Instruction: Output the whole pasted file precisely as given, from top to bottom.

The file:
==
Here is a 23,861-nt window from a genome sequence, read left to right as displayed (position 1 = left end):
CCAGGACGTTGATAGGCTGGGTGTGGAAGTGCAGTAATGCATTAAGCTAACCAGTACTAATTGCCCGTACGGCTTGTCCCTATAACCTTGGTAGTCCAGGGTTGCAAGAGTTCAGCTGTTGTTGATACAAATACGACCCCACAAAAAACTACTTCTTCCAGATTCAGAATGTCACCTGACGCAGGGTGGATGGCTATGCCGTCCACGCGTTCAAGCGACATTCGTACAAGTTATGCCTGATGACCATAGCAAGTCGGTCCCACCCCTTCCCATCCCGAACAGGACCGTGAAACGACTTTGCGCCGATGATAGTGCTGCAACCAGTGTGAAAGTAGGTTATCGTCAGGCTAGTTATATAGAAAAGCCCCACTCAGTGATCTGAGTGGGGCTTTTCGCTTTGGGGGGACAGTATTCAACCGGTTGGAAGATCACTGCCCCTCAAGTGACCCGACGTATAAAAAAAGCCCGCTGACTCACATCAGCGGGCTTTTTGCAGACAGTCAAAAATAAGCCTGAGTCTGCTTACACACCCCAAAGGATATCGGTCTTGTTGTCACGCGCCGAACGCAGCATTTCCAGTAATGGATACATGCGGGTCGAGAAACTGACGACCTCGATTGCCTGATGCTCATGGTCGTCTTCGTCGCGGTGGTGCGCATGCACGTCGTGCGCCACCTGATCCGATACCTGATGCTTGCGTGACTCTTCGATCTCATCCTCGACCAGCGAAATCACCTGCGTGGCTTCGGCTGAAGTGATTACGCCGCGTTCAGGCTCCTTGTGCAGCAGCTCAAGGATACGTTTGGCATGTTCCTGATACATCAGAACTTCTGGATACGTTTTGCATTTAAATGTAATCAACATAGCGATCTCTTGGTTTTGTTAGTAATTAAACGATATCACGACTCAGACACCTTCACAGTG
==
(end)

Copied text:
Here is a 23,861-nt window from a genome sequence, read left to right as displayed (position 1 = left end):
CCAGGACGTTGATAGGCTGGGTGTGGAAGTGCAGTAATGCATTAAGCTAACCAGTACTAATTGCCCGTACGGCTTGTCCCTATAACCTTGGTAGTCCAGGGTTGCAAGAGTTCAGCTGTTGTTGATACAAATACGACCCCACAAAAAACTACTTCTTCCAGATTCAGAATGTCACCTGACGCAGGGTGGATGGCTATGCCGTCCACGCGTTCAAGCGACATTCGTACAAGTTATGCCTGATGACCATAGCAAGTCGGTCCCACCCCTTCCCATCCCGAACAGGACCGTGAAACGACTTTGCGCCGATGATAGTGCTGCAACCAGTGTGAAAGTAGGTTATCGTCAGGCTAGTTATATAGAAAAGCCCCACTCAGTGATCTGAGTGGGGCTTTTCGCTTTGGGGGGACAGTATTCAACCGGTTGGAAGATCACTGCCCCTCAAGTGACCCGACGTATAAAAAAAGCCCGCTGACTCACATCAGCGGGCTTTTTGCAGACAGTCAAAAATAAGCCTGAGTCTGCTTACACACCCCAAAGGATATCGGTCTTGTTGTCACGCGCCGAACGCAGCATTTCCAGTAATGGATACATGCGGGTCGAGAAACTGACGACCTCGATTGCCTGATGCTCATGGTCGTCTTCGTCGCGGTGGTGCGCATGCACGTCGTGCGCCACCTGATCCGATACCTGATGCTTGCGTGACTCTTCGATCTCATCCTCGACCAGCGAAATCACCTGCGTGGCTTCGGCTGAAGTGATTACGCCGCGTTCAGGCTCCTTGTGCAGCAGCTCAAGGATACGTTTGGCATGTTCCTGATACATCAGAACTTCTGGATACGTTTTGCATTTAAATGTAATCAACATAGCGATCTCTTGGTTTTGTTAGTAATTAAACGATATCACGACTCAGACACCTTCACAGTG